Upcoming Craniotomy/Clipping

Hi, I’m am due to have a Craniotomy/Orbitotomy Clipping for a left ICA Annie on June 2, I know everyone is different but can anyone who has had a clipping for an unruptured Annie give me some advice/hints, etc as to the Op, recovery time, do’s & don’ts, helpful hints, driving, work (I work in childcare, so a lot of lifting & carrying) Thanks


I am having a clipping to be done too sometime in Junenot sure of date yet. Mine is on left side too. I feel that I have very little information about my surgery and recovery also. I was told if all goes well I should be feeling good by 4 weeks and back to work in 6-8 weeks. I have been feeling tired and disoriented this past week, not sure if that is normal before surgery.

I will wish for you positive thoughts for your surgery and recovery


Janine, I ruptured so not a great help with all your questions. Write them down and see if you can’t email them to your doctor or call their triage nurse. Have you read what the BAF has to offer? I think 6-8 weeks recovery is an early average with others taking longer or shorter. It really depends on your health. There are weight limits, and bending, etc best answered by your doctor. Don’t be surprised if you have to wait until after your surgery to get those answers as everyone reacts differently. Good Luck!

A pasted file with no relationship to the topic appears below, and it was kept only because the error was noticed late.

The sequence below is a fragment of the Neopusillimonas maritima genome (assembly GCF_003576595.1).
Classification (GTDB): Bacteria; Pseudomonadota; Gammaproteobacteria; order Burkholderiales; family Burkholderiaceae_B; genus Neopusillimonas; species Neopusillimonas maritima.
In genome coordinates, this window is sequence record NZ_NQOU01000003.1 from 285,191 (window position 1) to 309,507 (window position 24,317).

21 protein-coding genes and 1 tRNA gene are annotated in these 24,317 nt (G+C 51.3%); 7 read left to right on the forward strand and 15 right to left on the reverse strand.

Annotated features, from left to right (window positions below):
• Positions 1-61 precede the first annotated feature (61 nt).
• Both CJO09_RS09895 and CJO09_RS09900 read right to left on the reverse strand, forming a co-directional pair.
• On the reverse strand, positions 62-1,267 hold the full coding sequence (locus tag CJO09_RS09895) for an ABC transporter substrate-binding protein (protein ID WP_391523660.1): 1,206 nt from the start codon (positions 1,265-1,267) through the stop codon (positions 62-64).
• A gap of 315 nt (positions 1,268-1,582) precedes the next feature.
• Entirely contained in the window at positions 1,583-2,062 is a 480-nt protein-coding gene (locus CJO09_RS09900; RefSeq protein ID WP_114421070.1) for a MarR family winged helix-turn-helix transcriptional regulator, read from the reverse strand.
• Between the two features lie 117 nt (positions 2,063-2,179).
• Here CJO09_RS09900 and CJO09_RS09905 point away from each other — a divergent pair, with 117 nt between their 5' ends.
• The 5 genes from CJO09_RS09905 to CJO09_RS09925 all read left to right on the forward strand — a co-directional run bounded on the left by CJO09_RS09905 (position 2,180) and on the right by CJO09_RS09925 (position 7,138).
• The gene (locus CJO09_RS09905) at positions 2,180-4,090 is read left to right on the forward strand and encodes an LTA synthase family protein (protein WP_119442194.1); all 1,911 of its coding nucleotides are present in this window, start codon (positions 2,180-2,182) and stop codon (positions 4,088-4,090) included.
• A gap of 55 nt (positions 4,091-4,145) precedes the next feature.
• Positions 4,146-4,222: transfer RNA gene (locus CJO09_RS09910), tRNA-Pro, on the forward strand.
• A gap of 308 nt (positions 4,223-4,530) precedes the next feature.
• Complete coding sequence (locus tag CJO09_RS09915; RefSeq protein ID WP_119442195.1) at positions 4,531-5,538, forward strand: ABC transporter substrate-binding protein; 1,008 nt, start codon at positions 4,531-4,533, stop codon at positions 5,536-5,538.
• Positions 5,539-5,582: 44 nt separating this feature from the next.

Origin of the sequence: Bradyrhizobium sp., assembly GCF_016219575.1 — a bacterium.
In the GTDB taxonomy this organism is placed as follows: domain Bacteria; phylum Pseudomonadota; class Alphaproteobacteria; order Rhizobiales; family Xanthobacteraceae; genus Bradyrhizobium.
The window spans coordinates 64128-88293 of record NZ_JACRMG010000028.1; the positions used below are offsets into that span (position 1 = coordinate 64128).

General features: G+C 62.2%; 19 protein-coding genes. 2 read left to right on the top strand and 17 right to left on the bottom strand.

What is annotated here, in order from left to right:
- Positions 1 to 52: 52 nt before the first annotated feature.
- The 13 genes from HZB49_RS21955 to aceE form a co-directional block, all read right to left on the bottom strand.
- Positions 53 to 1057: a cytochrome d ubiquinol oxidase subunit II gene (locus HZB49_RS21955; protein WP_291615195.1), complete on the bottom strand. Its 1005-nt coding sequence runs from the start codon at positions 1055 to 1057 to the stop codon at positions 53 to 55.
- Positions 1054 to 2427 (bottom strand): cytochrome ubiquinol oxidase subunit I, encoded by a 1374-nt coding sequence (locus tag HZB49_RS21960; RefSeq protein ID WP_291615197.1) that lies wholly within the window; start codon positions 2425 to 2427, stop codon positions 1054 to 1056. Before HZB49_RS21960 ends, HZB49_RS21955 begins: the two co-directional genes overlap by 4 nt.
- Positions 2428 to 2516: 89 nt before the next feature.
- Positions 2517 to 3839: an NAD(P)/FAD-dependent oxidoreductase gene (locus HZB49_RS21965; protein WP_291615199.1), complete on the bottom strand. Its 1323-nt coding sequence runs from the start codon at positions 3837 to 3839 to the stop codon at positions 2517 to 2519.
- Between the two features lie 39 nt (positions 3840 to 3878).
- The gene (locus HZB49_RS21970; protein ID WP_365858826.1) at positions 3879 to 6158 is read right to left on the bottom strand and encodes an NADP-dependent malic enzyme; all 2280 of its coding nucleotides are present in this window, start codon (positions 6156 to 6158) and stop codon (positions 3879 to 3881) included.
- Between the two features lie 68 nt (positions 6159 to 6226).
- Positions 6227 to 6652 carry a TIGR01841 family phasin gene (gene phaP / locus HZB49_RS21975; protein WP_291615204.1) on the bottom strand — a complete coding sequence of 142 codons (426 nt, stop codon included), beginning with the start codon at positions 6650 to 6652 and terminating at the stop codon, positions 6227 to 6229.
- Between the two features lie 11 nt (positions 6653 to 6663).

I had 2 unruptured Annies, ACOM and A1. (Right side) I’ve had my share of surgeries and survived breast cancer with chemo and radiation, but this was different. Just different.

I went in for surgery 12/10 and came home the evening of 12/11. I really don’t know why my stay was so short but my sister and husband were there to take care of me and according to my husband I wasn’t staying. I pretty much slept the first week. Because they cut from the middle of my forehead to the base of my ear to include cutting through the nerves and muscles, the worst part for me was the pain in my teeth. I was later given Gabapentin which calmed things down.